Truly the disciples were shocked, scandalized and they ran for their lives. They all fell away and even lost their hope and their faith. Peter did, in fact, follow behind, which was more than the others who fled to places unknown. But, even Peter fell away and was bitterly remorseful. He too, lost his hope and his faith. Luke tells us [22:60-61] that "At that moment, while he was still speaking, the cock crowed, the Lord turned and looked at Peter." How often we mistake the meaning of a look because we bring to its interpretation all of our own internal baggage. For Jesus it was a look of compassion. For Peter, it was a look of judgment. Peter remembered Jesus' prediction, his vehement denial and ultimate fulfillment of Jesus words.

All the male disciples hid out and did not show their face in public again until after the announcement of the resurrection. Only the women were present at the cross. Only the women were among the embalming party on Sunday morning. Now, I don't think this difference in behavior between the men and women disciples is intended to make a judgment about the relative faith of the women versus the men. I think it tells us something of the society in which they lived, that the women could move about freely, unafraid of being harassed. Because of their status as non-persons, they were not a threat to those who opposed Jesus. But there it is! Of course, we have overcome that kind of bigotry haven't we? No. We have only displaced it onto a different group. It used to be the African-Americans, now it's the gays, the aliens, the homeless. And still, in the Church, of all places, women are regarded as less capable disciples than men. In the words of John Denver, "Oh when will they ever learn? Oh when will they ever learn." Indeed, when will we ever learn!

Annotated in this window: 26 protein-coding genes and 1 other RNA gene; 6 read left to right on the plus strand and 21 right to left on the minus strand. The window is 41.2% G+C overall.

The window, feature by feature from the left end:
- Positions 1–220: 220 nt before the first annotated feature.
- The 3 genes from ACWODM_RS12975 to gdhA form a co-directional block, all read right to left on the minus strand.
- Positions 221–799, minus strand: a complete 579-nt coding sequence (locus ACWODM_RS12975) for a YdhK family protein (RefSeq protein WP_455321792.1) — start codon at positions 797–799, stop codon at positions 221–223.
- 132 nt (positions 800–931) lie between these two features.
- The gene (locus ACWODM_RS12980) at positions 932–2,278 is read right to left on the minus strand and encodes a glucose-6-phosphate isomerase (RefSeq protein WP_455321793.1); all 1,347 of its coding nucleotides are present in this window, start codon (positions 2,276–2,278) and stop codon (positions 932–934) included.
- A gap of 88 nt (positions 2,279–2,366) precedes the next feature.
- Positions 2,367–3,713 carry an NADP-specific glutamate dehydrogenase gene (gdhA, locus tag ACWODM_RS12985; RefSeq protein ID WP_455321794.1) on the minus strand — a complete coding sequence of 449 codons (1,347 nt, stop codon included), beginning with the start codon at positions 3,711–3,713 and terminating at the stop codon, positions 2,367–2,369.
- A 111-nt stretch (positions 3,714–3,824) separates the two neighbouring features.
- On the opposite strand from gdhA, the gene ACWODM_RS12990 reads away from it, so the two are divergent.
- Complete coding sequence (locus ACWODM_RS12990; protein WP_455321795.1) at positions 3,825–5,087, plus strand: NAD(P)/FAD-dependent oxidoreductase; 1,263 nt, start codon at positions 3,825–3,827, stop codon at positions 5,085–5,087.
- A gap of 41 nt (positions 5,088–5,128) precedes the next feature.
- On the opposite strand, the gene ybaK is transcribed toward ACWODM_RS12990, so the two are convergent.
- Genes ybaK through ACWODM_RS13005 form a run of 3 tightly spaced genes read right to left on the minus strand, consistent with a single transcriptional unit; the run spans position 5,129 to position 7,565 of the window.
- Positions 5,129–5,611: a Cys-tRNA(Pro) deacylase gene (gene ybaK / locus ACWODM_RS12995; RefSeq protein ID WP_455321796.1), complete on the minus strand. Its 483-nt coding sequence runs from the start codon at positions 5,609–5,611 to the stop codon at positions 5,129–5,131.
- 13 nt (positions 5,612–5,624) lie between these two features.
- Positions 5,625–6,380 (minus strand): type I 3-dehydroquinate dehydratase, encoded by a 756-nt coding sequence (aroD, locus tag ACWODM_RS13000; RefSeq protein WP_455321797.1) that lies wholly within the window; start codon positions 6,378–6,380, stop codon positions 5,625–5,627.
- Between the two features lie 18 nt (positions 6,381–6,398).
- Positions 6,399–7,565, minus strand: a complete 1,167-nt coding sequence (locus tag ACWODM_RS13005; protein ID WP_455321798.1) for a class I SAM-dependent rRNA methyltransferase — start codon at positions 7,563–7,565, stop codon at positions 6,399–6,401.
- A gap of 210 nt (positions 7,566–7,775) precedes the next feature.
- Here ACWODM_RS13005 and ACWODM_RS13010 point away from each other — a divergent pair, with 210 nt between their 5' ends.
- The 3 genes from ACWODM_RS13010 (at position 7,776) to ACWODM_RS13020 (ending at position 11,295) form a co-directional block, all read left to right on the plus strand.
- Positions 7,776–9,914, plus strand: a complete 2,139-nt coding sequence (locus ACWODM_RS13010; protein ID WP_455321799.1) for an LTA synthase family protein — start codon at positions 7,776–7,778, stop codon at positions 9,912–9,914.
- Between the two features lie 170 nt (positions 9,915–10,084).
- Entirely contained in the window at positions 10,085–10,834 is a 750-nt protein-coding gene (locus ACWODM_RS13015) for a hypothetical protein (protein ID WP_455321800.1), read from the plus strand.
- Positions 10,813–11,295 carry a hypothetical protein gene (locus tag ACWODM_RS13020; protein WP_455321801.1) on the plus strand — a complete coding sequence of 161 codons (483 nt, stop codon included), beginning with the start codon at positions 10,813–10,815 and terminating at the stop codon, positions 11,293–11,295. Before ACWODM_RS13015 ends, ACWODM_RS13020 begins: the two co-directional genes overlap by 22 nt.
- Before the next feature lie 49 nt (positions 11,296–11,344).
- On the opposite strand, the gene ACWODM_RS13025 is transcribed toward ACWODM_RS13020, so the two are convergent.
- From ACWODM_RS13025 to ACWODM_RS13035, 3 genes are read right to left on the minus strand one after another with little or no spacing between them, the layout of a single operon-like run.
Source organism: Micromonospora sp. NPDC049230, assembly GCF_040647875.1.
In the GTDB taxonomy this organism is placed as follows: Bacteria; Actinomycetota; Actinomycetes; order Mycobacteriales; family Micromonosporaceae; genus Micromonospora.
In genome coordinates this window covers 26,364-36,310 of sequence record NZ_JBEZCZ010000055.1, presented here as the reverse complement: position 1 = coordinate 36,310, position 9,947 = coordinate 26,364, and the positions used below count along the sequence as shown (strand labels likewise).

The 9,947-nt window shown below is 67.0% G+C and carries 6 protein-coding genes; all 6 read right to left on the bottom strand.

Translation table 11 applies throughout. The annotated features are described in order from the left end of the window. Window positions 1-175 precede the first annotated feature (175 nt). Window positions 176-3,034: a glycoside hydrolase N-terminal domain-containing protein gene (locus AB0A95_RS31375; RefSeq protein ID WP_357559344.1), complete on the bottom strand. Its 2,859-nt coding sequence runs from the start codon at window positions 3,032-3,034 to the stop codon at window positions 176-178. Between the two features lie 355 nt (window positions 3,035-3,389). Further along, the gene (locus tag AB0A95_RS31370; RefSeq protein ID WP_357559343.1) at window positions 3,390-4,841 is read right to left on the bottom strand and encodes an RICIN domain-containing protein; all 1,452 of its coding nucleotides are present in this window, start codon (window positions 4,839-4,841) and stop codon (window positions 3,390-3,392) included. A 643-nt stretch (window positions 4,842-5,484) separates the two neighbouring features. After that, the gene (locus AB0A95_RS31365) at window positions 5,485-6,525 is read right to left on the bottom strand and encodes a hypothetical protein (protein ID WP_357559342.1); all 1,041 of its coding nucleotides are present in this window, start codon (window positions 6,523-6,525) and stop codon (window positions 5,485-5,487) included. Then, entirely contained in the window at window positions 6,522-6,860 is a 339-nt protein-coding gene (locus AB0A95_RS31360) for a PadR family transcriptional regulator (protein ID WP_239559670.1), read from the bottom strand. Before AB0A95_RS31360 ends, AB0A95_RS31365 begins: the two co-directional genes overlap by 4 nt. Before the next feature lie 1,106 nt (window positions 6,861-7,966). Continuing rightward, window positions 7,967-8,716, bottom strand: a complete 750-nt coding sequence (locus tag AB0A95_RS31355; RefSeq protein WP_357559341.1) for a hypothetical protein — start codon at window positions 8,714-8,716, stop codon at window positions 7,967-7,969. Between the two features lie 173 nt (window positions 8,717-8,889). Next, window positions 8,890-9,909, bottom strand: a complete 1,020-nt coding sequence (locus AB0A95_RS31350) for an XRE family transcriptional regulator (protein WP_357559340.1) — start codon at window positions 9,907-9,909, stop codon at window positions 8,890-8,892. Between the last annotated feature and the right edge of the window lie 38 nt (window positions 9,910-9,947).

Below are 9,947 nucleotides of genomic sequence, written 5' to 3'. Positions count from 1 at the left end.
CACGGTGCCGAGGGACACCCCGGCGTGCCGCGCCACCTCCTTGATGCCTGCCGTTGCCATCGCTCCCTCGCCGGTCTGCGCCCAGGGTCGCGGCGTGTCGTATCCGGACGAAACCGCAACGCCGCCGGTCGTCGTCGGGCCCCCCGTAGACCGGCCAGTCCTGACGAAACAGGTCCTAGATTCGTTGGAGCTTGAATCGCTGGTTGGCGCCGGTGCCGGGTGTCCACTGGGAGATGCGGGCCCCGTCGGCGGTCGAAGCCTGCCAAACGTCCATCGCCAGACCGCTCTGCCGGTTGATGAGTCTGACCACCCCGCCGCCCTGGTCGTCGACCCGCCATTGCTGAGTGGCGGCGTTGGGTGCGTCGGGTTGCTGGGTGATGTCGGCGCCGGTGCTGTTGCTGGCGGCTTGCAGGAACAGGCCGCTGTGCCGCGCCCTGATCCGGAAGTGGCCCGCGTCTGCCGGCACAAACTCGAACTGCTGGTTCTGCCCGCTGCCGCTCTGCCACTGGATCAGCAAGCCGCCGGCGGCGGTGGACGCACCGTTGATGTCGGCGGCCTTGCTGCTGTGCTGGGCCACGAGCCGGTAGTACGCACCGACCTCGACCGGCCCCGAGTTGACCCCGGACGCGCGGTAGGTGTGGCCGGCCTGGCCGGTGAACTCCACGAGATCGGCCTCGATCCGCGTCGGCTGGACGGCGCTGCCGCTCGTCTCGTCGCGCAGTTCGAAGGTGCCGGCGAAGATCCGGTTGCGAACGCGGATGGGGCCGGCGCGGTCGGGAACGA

Unless we have walked in the disciples shoes, we have no right to be their judge or to boast about what we would have done in their place. Jesus, Himself, didn't judge them. He had compassion on them. He didn't need them to defend Him. But He knew the emotional pain and anguish they would experience at the loss of their leader. He knew they would be in shock. He knew they would lose hope in what He had taught them. He knew they would lose their faith.